New bikes offer plenty to drool about in Steamboat Springs
May 7, 2011
Steamboat Springs — The supposed rule in Steamboat Springs is that you always need one more bike than you currently have in the rack.
If that's true, gear heads — no matter their ride: cruiser, mountain bike, road or even motorized — have plenty to consider this summer as a new collection of rides has slipped into display cases in Steamboat's shops.
James Koch at Ski Haus insisted that if you're looking for a light-as-air road bike perfect for crushing a race, he can hook you up. If you're looking for something almost as fast, but much more comfortable, he said the perfect bike just entered his shop's lineup.
The Specialized Roubrix SL3, available from Ski Haus starting at $2,000, has the layout of a winning road bike, but small shock absorbers built into the frame.
"It's a race bike, but with comfort built into it," Koch said. "It's designed for cobblestone, but that helps everyone else who still wants great performance, but some comfort, too."
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The bike doesn't feature shocks, like a mountain bike might, but small dampeners built into the frame in two places. Koch said it could be ideal for a skier suffering from years of knee abuse, or older cyclists still looking for speed.
"Then the top tube and the seat stay aren't designed super thick or super harsh, so they take some of the road vibration," Koch said. "But you still get race performance from the bottom bracket and the chain stays. The lower part of the bike is stiffer, bigger, but the top is thinner, less carbon and that helps with the road vibration."
Lighter is better
Of course, there's a lot more to a bike than a frame, and it's there that Orange Peel in Steamboat has something it hopes all serious locals will be salivating over.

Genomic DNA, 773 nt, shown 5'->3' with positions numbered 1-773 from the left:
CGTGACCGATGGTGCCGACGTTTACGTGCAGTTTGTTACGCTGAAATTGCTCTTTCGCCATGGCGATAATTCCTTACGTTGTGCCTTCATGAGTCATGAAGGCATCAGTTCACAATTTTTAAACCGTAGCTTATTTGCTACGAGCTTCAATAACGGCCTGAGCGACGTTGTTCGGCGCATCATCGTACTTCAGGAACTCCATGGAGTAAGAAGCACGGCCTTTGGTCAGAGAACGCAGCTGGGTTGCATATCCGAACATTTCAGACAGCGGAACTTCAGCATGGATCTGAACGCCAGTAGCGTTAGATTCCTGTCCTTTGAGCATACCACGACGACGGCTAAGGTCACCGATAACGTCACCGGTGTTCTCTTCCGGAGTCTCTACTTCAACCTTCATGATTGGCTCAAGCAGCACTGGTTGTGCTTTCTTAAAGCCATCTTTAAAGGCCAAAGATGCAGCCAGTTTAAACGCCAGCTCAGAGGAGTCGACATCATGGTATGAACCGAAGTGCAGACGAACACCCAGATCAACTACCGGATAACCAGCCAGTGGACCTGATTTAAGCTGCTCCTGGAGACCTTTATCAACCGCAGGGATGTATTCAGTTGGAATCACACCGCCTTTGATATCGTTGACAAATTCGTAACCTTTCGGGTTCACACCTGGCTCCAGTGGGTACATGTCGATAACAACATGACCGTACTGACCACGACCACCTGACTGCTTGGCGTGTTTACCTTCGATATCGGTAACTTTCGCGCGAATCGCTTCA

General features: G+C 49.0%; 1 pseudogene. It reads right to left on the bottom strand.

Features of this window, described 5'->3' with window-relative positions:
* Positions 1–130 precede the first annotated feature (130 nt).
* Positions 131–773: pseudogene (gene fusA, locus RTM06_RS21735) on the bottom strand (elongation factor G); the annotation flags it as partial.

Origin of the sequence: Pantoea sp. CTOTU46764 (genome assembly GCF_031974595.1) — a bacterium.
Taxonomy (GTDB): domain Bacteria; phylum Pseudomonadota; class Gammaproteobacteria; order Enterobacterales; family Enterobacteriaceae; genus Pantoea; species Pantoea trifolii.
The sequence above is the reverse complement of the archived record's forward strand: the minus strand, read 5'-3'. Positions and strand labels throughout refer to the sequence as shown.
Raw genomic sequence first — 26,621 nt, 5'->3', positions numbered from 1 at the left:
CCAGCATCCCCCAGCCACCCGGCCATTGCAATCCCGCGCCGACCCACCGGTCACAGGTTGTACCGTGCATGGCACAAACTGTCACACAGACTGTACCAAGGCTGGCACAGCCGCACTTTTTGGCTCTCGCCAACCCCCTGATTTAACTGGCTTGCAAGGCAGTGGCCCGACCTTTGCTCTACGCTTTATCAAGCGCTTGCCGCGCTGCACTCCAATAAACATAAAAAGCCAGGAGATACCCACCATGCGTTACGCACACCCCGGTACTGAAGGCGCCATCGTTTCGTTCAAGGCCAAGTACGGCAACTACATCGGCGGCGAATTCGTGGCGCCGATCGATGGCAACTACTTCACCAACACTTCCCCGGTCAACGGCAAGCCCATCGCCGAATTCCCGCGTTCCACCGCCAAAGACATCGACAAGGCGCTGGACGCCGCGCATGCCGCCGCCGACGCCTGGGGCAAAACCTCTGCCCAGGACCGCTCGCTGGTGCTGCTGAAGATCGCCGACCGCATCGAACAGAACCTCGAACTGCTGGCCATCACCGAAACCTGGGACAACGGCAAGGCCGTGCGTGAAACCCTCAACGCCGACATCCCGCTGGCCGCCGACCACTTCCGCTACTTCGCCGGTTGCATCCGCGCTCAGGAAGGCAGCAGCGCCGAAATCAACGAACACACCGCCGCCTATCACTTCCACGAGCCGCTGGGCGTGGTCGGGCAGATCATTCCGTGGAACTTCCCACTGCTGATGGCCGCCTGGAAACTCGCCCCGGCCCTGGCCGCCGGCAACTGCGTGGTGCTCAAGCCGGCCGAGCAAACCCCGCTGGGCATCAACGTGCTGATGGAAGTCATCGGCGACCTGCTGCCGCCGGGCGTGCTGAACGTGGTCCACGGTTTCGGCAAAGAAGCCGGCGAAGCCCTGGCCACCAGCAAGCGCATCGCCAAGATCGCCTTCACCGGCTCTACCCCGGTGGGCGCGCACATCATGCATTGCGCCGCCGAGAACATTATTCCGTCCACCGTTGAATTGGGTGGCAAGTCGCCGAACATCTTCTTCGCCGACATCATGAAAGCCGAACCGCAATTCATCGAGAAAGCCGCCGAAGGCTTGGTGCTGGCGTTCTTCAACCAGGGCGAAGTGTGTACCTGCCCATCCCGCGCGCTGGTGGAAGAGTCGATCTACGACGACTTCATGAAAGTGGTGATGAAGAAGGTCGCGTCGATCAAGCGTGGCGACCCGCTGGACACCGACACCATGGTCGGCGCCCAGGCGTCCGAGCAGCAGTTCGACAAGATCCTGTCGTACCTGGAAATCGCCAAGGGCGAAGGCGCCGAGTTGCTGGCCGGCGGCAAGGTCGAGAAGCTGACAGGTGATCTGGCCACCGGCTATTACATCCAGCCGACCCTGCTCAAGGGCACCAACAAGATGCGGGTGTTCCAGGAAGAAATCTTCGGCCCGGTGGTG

A pair of Enve rims for mountain bikes can turn any bike into a whole new ride, the Orange Peel crew insists. At $2,500 a pair, there are certain expectations, and they say they're met.
"They're to die for," shop owner Brock Webster said. "They're made in the United States, a Utah company, and they're super light, strong and sexy looking. The carbon fiber mountain bike wheel has been on the market, but you haven't seen a lot of it. Now it's getting a lot more traction.
"People are reluctant to spend $2,000 on a wheel set, but now the manufacturing process is getting to where it's strong and light, and that's the Holy Grail for wheels."
According to those who've taken them out, the difference in weight does dramatic things to a bicycle.
"It turns so easy, so smooth," Orange Peel's Essam Welch said. "With a big, heavy wheel, there is some resistance. With this, the first time I took it up on Emerald (Mountain), I was all over the trail. The wheels immediately had less influence of where the bike was going, and I had more control personally. I had to adjust to it quickly."
Feather-weight wheels aren't the only way local bikers can lighten their load. Steamboat shops have debuted electric pedal-assist bikes in the past few years, and Orange Peel is getting in on the action, selling a kit that allows bikers to fix their own bikes with a silent battery-powered motor than can provide a major boost.
The top line version of the Bionx "Intelligent mobility" system rings in at $1,995. It features various levels of boost that can get a biker flying in no time. There is a governor to keep it under 20 miles per hour, however.
A less powerful version sells for $1,250.
"It's like dropping a Prius motor into any vehicle you already have," Webster said.
There's only one real step after a motor-assisted bike: a regular dirt bike.
Travis King, at Steamboat Powersports, said a new offering by KTM for this summer could prove to be a perfect fit for the Routt County riding environment.
KTM's 350cc bike is unique in that it has no rivals at its size. KTM and other companies have more powerful bikes, and they all have less powerful bikes. The 350, however, is new this year, and has the potential to fill an important hole in the market, King said.
"A 450 is a little too much for some people, and a 250 isn't enough for a lot of people," King said. "This one will be a lot easier to control for some people. It will be just right for a lot of them."
The bike is available for $8,200.
To reach Joel Reichenberger, call 970-871-4253 or email jreichenberger@SteamboatToday.com
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